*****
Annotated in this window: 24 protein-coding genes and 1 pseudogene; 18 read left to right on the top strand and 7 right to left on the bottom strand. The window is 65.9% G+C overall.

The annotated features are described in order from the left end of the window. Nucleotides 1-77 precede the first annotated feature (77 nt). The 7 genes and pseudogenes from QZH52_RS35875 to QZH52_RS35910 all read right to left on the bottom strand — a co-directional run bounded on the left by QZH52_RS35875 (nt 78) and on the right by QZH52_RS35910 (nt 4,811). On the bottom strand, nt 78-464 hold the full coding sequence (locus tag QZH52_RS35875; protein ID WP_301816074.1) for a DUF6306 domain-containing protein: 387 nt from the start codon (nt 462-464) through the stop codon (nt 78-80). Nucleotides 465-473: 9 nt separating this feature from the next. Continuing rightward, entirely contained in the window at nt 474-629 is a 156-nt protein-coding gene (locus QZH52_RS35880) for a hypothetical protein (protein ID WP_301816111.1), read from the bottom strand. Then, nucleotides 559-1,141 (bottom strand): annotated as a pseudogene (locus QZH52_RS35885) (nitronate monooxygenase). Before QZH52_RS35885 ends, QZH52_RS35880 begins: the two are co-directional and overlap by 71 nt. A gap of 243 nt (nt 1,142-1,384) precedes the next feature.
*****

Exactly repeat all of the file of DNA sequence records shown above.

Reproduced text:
Annotated in this window: 24 protein-coding genes and 1 pseudogene; 18 read left to right on the top strand and 7 right to left on the bottom strand. The window is 65.9% G+C overall.

The annotated features are described in order from the left end of the window. Nucleotides 1-77 precede the first annotated feature (77 nt). The 7 genes and pseudogenes from QZH52_RS35875 to QZH52_RS35910 all read right to left on the bottom strand — a co-directional run bounded on the left by QZH52_RS35875 (nt 78) and on the right by QZH52_RS35910 (nt 4,811). On the bottom strand, nt 78-464 hold the full coding sequence (locus tag QZH52_RS35875; protein ID WP_301816074.1) for a DUF6306 domain-containing protein: 387 nt from the start codon (nt 462-464) through the stop codon (nt 78-80). Nucleotides 465-473: 9 nt separating this feature from the next. Continuing rightward, entirely contained in the window at nt 474-629 is a 156-nt protein-coding gene (locus QZH52_RS35880) for a hypothetical protein (protein ID WP_301816111.1), read from the bottom strand. Then, nucleotides 559-1,141 (bottom strand): annotated as a pseudogene (locus QZH52_RS35885) (nitronate monooxygenase). Before QZH52_RS35885 ends, QZH52_RS35880 begins: the two are co-directional and overlap by 71 nt. A gap of 243 nt (nt 1,142-1,384) precedes the next feature.